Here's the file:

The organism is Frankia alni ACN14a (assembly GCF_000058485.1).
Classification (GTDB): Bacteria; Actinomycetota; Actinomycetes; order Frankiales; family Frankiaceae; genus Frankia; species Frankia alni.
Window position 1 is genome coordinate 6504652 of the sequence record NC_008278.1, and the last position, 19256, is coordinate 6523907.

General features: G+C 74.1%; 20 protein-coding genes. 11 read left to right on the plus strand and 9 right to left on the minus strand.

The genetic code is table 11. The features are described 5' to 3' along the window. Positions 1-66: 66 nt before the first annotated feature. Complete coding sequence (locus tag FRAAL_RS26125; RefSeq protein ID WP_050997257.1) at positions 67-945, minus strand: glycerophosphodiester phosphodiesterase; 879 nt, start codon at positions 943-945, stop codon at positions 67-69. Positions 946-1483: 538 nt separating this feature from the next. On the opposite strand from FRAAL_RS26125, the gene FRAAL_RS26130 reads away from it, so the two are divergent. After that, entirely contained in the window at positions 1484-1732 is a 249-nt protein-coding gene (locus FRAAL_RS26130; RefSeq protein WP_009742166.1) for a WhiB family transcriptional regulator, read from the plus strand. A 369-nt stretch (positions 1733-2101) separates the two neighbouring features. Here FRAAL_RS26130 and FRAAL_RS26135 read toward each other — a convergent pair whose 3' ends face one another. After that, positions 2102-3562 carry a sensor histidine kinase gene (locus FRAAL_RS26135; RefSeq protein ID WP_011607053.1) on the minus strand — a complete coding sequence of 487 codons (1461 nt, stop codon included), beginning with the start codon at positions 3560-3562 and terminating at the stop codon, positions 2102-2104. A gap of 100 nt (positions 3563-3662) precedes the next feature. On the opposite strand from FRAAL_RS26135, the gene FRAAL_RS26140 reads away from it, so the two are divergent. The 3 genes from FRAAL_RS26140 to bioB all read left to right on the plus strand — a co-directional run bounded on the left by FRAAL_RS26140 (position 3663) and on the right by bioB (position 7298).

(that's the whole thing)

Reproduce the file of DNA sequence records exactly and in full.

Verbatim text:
The organism is Frankia alni ACN14a (assembly GCF_000058485.1).
Classification (GTDB): Bacteria; Actinomycetota; Actinomycetes; order Frankiales; family Frankiaceae; genus Frankia; species Frankia alni.
Window position 1 is genome coordinate 6504652 of the sequence record NC_008278.1, and the last position, 19256, is coordinate 6523907.

General features: G+C 74.1%; 20 protein-coding genes. 11 read left to right on the plus strand and 9 right to left on the minus strand.

The genetic code is table 11. The features are described 5' to 3' along the window. Positions 1-66: 66 nt before the first annotated feature. Complete coding sequence (locus tag FRAAL_RS26125; RefSeq protein ID WP_050997257.1) at positions 67-945, minus strand: glycerophosphodiester phosphodiesterase; 879 nt, start codon at positions 943-945, stop codon at positions 67-69. Positions 946-1483: 538 nt separating this feature from the next. On the opposite strand from FRAAL_RS26125, the gene FRAAL_RS26130 reads away from it, so the two are divergent. After that, entirely contained in the window at positions 1484-1732 is a 249-nt protein-coding gene (locus FRAAL_RS26130; RefSeq protein WP_009742166.1) for a WhiB family transcriptional regulator, read from the plus strand. A 369-nt stretch (positions 1733-2101) separates the two neighbouring features. Here FRAAL_RS26130 and FRAAL_RS26135 read toward each other — a convergent pair whose 3' ends face one another. After that, positions 2102-3562 carry a sensor histidine kinase gene (locus FRAAL_RS26135; RefSeq protein ID WP_011607053.1) on the minus strand — a complete coding sequence of 487 codons (1461 nt, stop codon included), beginning with the start codon at positions 3560-3562 and terminating at the stop codon, positions 2102-2104. A gap of 100 nt (positions 3563-3662) precedes the next feature. On the opposite strand from FRAAL_RS26135, the gene FRAAL_RS26140 reads away from it, so the two are divergent. The 3 genes from FRAAL_RS26140 to bioB all read left to right on the plus strand — a co-directional run bounded on the left by FRAAL_RS26140 (position 3663) and on the right by bioB (position 7298).